The other major advantage of streetcars is that they are catalysts for development. The primary reason for this is precisely because they attract middle class choice riders. Developers build for the middle class, not for the poor. Thus, they gravitate toward public investments that are attractive to the middle class.
While the ability to attract the middle class is the primary reason streetcars drive development, there are two other reasons: permanence and signaling.
The permanence of Streetcars reduces risk, which is attractive to developers for obvious reasons. Streetcars are more permanent than trolley buses precisely because they are expensive. The SLUT’s ridership is so poor that it would easily be on the top of the chopping block given metro’s current budget crisis, but the city is willing to continue to subsidize this ridiculous route for the same reason that people hang on to falling stocks: the irrational perception that you haven’t really wasted the money until you “give up” and sell, or in the case of the city “give up” and cut service on the streetcar line you just spent millions to build. Of course it is possible to cut streetcar service, just look at the waterfront streetcar, but it remains less likely, all else being equal.
More importantly than permanence, however, is a phenomenon that economists call “signaling”. Because a streetcar represents a major public investment in an area, it acts as a “signal” to developers and to potential tenants that the city is committed to making further investments in said area. It signals that the city has made an informed judgement that the area has tremendous potential and is thus worthy of significant investment. The city is essentially placing a $50 million bet on South Lake Union. If Warren Buffet was buying thousands of shares of a particular stock, wouldn’t you want to buy some too? You might think: “I may not know what he know, but he wouldn’t waste his money if there wasn’t something going on here. Even if I don’t understand it, I am willing to bet that he does.” The same applies to South Lake Union and the city’s investment there.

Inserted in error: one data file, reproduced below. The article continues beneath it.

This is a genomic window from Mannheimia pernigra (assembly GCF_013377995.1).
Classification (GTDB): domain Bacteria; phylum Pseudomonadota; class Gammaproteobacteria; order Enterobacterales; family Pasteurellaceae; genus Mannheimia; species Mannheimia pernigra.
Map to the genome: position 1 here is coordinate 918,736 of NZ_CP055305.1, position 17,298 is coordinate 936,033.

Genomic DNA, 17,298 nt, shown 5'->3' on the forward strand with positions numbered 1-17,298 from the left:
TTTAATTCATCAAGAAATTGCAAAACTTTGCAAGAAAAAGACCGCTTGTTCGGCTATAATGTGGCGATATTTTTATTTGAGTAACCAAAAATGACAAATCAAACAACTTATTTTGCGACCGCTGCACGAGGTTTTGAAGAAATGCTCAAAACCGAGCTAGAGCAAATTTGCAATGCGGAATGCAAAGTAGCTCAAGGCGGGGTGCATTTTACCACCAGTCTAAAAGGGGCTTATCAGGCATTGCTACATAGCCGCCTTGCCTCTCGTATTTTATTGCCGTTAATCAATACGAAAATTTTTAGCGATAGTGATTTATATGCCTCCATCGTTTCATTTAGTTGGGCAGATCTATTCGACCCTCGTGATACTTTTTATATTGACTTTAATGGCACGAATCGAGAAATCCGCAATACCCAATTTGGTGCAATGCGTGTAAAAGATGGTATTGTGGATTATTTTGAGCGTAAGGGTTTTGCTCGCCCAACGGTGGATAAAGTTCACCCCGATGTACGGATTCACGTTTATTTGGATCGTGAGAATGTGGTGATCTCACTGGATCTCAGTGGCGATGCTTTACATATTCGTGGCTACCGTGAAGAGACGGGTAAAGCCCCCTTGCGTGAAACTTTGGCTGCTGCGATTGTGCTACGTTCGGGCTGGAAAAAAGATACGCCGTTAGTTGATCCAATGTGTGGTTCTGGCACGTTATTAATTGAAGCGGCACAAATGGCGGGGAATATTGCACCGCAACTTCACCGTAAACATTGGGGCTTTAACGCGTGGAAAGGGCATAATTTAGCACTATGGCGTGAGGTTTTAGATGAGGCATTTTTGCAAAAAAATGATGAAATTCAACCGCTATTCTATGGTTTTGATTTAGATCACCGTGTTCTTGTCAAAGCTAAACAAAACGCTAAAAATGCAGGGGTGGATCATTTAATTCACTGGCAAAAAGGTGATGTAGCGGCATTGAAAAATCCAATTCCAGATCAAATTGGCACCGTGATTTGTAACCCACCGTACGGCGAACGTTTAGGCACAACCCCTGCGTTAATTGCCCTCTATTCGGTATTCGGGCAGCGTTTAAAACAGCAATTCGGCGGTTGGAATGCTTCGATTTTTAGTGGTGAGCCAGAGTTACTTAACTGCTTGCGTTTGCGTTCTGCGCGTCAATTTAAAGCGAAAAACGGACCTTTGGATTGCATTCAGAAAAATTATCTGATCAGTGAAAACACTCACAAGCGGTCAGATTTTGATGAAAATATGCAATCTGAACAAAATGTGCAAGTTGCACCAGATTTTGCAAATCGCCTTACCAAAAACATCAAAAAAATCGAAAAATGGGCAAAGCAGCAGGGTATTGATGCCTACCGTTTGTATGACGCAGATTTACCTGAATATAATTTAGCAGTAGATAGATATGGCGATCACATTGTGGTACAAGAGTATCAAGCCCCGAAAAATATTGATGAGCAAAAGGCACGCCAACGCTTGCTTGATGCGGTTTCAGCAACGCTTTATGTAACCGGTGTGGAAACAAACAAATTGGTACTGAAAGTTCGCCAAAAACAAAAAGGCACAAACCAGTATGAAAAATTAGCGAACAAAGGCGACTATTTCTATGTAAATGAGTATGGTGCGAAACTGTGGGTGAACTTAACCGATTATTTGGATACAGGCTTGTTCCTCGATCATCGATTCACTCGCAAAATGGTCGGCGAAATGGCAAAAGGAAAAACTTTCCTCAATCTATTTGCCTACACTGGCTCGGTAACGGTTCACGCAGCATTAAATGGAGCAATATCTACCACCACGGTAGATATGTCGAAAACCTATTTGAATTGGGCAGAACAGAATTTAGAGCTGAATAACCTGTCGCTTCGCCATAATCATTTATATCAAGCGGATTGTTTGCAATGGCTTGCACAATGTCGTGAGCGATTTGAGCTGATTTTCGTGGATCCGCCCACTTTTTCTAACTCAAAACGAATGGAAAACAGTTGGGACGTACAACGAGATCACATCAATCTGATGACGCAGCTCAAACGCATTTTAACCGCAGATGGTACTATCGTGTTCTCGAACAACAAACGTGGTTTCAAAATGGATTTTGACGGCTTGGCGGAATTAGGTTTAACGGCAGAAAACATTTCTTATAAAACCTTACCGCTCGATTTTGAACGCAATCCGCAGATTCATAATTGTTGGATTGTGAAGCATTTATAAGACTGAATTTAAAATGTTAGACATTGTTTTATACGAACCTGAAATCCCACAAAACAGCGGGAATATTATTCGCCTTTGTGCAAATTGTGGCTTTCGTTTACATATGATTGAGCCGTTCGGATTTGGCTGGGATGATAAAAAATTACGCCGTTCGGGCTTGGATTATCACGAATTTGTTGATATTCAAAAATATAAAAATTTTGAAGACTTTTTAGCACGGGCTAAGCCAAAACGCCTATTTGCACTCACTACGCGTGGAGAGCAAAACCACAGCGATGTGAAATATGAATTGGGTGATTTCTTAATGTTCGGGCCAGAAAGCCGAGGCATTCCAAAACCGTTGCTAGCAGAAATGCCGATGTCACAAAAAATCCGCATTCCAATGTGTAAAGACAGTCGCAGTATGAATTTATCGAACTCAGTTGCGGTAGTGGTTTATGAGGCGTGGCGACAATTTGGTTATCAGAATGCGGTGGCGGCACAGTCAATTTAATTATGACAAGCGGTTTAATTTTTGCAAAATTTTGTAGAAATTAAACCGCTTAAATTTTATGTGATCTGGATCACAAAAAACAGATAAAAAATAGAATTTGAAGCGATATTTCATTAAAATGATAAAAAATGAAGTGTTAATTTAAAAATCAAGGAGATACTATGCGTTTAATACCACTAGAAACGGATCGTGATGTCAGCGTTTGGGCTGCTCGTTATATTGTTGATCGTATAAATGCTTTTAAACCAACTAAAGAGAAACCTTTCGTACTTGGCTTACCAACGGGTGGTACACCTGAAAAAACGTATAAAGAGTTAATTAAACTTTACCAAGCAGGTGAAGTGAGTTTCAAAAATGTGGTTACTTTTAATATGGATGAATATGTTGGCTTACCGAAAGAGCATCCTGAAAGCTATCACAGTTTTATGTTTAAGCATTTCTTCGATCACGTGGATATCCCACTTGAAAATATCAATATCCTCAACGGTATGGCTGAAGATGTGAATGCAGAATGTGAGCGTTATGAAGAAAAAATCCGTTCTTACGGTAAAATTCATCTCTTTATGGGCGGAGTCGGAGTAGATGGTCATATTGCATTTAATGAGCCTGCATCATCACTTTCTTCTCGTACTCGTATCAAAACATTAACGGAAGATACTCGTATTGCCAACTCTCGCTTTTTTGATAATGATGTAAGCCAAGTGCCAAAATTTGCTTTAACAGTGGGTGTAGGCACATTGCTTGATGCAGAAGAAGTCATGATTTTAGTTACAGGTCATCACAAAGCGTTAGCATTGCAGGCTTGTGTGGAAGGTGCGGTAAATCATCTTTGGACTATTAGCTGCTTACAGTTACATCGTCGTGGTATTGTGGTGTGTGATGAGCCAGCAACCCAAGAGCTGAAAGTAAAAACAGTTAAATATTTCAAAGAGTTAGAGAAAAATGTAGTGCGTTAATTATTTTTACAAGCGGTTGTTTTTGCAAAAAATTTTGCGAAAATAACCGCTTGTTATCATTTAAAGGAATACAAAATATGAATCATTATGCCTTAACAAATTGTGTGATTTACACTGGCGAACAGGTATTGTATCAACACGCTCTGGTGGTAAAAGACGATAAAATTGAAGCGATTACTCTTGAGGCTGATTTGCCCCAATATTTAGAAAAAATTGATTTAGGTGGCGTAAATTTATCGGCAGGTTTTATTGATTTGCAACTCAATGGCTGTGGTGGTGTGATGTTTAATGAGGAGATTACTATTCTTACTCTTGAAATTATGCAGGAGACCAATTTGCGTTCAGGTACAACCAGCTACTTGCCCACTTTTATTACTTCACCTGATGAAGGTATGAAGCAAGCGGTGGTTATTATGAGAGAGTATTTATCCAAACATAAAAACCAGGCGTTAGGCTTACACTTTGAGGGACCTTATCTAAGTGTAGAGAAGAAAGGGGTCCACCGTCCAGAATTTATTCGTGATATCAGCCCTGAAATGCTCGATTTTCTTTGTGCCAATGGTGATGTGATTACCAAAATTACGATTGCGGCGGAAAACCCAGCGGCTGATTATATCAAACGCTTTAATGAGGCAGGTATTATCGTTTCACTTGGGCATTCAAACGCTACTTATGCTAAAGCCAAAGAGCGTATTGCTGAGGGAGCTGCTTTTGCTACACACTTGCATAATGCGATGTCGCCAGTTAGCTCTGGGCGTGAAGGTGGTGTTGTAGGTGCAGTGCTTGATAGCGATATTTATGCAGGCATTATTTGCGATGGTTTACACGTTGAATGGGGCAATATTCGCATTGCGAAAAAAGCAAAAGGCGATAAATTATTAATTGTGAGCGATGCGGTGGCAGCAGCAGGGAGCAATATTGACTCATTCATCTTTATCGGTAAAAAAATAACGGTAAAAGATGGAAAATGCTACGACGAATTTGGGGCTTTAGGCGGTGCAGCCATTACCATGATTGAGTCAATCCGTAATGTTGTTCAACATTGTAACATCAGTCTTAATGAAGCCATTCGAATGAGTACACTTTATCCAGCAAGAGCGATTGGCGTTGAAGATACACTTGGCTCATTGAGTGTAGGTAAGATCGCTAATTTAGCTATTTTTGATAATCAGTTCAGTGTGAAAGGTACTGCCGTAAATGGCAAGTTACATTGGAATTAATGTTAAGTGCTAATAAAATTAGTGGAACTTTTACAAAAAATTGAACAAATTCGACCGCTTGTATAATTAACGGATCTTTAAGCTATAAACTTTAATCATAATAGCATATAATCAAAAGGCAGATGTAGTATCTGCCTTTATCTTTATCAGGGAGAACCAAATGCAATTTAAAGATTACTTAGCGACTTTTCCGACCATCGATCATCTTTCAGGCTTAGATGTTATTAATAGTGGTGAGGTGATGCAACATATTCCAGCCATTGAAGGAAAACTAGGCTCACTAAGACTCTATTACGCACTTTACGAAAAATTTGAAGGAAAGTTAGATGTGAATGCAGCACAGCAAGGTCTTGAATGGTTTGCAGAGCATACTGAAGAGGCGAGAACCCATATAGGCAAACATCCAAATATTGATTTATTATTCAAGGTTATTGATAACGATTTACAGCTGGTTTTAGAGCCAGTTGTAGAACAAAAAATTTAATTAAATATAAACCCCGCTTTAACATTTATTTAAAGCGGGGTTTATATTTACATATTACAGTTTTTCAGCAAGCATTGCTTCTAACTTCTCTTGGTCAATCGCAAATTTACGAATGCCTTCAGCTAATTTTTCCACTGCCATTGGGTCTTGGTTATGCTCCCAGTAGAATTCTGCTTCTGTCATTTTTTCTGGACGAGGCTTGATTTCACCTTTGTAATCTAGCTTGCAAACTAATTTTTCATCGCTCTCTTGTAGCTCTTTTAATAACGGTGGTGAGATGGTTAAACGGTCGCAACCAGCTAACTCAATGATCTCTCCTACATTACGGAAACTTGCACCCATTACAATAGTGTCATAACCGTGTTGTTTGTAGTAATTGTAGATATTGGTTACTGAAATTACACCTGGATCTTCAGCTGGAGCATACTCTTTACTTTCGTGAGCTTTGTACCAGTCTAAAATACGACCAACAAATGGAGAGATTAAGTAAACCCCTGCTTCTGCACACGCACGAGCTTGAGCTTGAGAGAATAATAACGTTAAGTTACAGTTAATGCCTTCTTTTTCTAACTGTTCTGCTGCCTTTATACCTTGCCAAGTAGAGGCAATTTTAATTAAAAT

This, in essence is the “logic” of streetcars. Notice that it has nothing to do with dedicated right of way or speed. Speed certainly helps, but it is not the only reasons to build rail.
Light rail is a more potent investment than a streetcar, precisely because speed does help, but if speed were all that mattered, express buses / bus rapid transit would give you the same speed for much less money. Light rail, however, combines all the advantages of streetcars, discussed above, with the advantages of BRT (speed), creating the “ultimate” transit infrastructure investment combination, and also the ultimate expense.
Which is more important, the comfort / development advantages of rail or the speed advantage of BRT (if for some reason one were to have to choose)?
The answer depends on the length of the corridor under consideration. The importance of speed increases with distance. The difference between 20 mph and 40 mph is less than 5 minutes if your trip is less than three miles, so for these kind of distances, a streetcar in mixed traffic beats a bus with dedicated ROW, but for longer trips, speed makes a bigger difference. A streetcar to Fremont makes a lot of sense, a streetcar to Northgate does not. This is not to say that three miles is the magic cutoff; I only mean to highlight the [principle]: the relative importance of speed increases with distance.